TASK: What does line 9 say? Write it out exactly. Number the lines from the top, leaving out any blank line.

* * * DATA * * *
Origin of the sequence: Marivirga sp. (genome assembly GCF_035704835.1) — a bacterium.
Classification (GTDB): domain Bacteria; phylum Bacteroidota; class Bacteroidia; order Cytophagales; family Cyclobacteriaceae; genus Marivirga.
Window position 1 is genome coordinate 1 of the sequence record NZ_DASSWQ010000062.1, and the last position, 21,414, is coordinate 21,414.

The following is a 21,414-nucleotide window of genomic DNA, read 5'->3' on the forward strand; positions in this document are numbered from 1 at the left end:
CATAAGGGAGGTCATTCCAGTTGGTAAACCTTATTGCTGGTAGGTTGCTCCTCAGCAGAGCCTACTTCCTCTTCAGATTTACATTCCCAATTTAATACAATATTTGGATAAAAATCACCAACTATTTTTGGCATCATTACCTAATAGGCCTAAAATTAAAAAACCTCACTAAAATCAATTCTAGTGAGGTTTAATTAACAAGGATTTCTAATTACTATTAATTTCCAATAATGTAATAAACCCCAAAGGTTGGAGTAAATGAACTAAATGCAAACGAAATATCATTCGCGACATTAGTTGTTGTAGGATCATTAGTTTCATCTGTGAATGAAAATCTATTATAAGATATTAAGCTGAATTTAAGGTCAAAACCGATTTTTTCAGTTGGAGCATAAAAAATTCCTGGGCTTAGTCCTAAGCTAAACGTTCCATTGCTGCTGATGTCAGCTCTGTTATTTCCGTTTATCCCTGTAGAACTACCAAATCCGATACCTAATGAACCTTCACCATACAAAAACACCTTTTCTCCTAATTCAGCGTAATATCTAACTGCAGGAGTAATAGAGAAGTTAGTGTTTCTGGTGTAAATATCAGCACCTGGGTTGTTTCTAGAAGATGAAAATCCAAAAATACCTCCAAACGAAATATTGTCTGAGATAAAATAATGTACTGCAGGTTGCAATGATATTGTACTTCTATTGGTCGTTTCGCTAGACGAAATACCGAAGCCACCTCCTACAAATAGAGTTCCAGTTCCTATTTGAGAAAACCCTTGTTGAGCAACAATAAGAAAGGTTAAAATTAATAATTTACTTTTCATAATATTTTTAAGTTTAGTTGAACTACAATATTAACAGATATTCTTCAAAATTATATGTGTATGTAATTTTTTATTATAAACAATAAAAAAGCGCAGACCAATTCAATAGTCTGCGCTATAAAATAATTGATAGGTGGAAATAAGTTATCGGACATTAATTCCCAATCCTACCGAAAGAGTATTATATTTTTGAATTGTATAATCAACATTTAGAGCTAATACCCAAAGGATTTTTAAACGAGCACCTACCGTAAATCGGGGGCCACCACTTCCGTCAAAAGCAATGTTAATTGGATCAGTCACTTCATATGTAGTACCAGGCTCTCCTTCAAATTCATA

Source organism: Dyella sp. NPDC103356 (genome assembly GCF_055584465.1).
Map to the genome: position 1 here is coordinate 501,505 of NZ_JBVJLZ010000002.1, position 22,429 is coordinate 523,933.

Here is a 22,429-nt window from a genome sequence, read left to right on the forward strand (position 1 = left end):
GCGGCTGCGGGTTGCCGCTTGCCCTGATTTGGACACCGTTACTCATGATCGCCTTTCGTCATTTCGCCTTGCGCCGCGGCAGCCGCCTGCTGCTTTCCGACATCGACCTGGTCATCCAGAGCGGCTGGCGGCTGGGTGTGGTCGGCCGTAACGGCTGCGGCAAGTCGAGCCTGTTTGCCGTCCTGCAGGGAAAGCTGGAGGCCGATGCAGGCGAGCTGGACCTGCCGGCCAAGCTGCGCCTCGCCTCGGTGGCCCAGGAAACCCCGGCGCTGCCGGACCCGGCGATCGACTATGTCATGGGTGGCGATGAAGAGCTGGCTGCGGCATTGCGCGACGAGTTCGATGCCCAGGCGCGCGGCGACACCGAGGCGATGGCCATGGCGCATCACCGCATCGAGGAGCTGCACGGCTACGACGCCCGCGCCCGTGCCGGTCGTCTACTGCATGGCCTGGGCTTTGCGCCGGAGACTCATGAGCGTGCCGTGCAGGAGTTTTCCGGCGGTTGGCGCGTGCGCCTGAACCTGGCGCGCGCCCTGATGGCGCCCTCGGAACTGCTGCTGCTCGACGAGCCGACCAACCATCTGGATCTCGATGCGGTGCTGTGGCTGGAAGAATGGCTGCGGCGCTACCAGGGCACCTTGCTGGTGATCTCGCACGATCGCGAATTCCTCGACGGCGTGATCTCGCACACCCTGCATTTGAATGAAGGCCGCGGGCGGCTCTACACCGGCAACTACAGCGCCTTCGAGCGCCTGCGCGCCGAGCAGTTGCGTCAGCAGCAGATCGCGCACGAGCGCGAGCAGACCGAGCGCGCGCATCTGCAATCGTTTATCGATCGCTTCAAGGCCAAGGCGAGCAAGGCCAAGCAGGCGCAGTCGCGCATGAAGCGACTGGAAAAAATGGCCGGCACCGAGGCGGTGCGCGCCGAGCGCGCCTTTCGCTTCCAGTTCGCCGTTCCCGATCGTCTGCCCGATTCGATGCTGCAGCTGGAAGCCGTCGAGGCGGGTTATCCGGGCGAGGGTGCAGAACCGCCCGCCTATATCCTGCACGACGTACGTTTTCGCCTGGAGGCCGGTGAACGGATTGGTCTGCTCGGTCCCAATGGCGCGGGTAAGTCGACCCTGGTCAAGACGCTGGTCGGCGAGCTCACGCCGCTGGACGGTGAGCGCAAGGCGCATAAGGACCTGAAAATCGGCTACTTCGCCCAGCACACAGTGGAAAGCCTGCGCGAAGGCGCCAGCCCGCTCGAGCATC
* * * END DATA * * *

GCGGCTGCGGGTTGCCGCTTGCCCTGATTTGGACACCGTTACTCATGATCGCCTTTCGTCATTTCGCCTTGCGCCGCGGCAGCCGCCTGCTGCTTTCCGACATCGACCTGGTCATCCAGAGCGGCTGGCGGCTGGGTGTGGTCGGCCGTAACGGCTGCGGCAAGTCGAGCCTGTTTGCCGTCCTGCAGGGAAAGCTGGAGGCCGATGCAGGCGAGCTGGACCTGCCGGCCAAGCTGCGCCTCGCCTCGGTGGCCCAGGAAACCCCGGCGCTGCCGGACCCGGCGATCGACTATGTCATGGGTGGCGATGAAGAGCTGGCTGCGGCATTGCGCGACGAGTTCGATGCCCAGGCGCGCGGCGACACCGAGGCGATGGCCATGGCGCATCACCGCATCGAGGAGCTGCACGGCTACGACGCCCGCGCCCGTGCCGGTCGTCTACTGCATGGCCTGGGCTTTGCGCCGGAGACTCATGAGCGTGCCGTGCAGGAGTTTTCCGGCGGTTGGCGCGTGCGCCTGAACCTGGCGCGCGCCCTGATGGCGCCCTCGGAACTGCTGCTGCTCGACGAGCCGACCAACCATCTGGATCTCGATGCGGTGCTGTGGCTGGAAGAATGGCTGCGGCGCTACCAGGGCACCTTGCTGGTGATCTCGCACGATCGCGAATTCCTCGACGGCGTGATCTCGCACACCCTGCATTTGAATGAAGGCCGCGGGCGGCTCTACACCGGCAACTACAGCGCCTTCGAGCGCCTGCGCGCCGAGCAGTTGCGTCAGCAGCAGATCGCGCACGAGCGCGAGCAGACCGAGCGCGCGCATCTGCAATCGTTTATCGATCGCTTCAAGGCCAAGGCGAGCAAGGCCAAGCAGGCGCAGTCGCGCATGAAGCGACTGGAAAAAATGGCCGGCACCGAGGCGGTGCGCGCCGAGCGCGCCTTTCGCTTCCAGTTCGCCGTTCCCGATCGTCTGCCCGATTCGATGCTGCAGCTGGAAGCCGTCGAGGCGGGTTATCCGGGCGAGGGTGCAGAACCGCCCGCCTATATCCTGCACGACGTACGTTTTCGCCTGGAGGCCGGTGAACGGATTGGTCTGCTCGGTCCCAATGGCGCGGGTAAGTCGACCCTGGTCAAGACGCTGGTCGGCGAGCTCACGCCGCTGGACGGTGAGCGCAAGGCGCATAAGGACCTGAAAATCGGCTACTTCGCCCAGCACACAGTGGAAAGCCTGCGCGAAGGCGCCAGCCCGCTCGAGCATC